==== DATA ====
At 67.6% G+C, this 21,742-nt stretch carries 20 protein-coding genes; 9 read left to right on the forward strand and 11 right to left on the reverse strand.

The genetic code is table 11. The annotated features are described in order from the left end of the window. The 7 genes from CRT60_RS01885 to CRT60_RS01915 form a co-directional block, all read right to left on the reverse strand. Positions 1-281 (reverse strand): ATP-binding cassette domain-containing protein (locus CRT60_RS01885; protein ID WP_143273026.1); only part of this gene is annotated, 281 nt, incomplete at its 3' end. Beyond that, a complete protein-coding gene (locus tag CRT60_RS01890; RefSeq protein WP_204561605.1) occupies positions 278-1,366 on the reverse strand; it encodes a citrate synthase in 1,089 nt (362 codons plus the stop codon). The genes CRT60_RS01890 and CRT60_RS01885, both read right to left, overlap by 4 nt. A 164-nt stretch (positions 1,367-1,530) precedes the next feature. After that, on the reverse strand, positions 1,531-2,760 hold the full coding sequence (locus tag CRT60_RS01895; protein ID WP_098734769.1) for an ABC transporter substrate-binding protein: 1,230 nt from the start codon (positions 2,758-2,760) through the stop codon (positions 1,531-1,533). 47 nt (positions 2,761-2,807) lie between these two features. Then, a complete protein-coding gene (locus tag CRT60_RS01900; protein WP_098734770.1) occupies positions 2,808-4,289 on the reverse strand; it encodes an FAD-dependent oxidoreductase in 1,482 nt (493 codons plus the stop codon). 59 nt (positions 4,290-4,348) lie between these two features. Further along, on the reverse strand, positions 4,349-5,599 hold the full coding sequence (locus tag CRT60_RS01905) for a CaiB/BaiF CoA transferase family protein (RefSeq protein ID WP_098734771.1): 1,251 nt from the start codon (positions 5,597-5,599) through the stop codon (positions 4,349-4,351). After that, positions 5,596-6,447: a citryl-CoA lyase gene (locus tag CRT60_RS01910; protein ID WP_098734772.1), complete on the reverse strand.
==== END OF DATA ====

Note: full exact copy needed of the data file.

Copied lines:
At 67.6% G+C, this 21,742-nt stretch carries 20 protein-coding genes; 9 read left to right on the forward strand and 11 right to left on the reverse strand.

The genetic code is table 11. The annotated features are described in order from the left end of the window. The 7 genes from CRT60_RS01885 to CRT60_RS01915 form a co-directional block, all read right to left on the reverse strand. Positions 1-281 (reverse strand): ATP-binding cassette domain-containing protein (locus CRT60_RS01885; protein ID WP_143273026.1); only part of this gene is annotated, 281 nt, incomplete at its 3' end. Beyond that, a complete protein-coding gene (locus tag CRT60_RS01890; RefSeq protein WP_204561605.1) occupies positions 278-1,366 on the reverse strand; it encodes a citrate synthase in 1,089 nt (362 codons plus the stop codon). The genes CRT60_RS01890 and CRT60_RS01885, both read right to left, overlap by 4 nt. A 164-nt stretch (positions 1,367-1,530) precedes the next feature. After that, on the reverse strand, positions 1,531-2,760 hold the full coding sequence (locus tag CRT60_RS01895; protein ID WP_098734769.1) for an ABC transporter substrate-binding protein: 1,230 nt from the start codon (positions 2,758-2,760) through the stop codon (positions 1,531-1,533). 47 nt (positions 2,761-2,807) lie between these two features. Then, a complete protein-coding gene (locus tag CRT60_RS01900; protein WP_098734770.1) occupies positions 2,808-4,289 on the reverse strand; it encodes an FAD-dependent oxidoreductase in 1,482 nt (493 codons plus the stop codon). 59 nt (positions 4,290-4,348) lie between these two features. Further along, on the reverse strand, positions 4,349-5,599 hold the full coding sequence (locus tag CRT60_RS01905) for a CaiB/BaiF CoA transferase family protein (RefSeq protein ID WP_098734771.1): 1,251 nt from the start codon (positions 5,597-5,599) through the stop codon (positions 4,349-4,351). After that, positions 5,596-6,447: a citryl-CoA lyase gene (locus tag CRT60_RS01910; protein ID WP_098734772.1), complete on the reverse strand.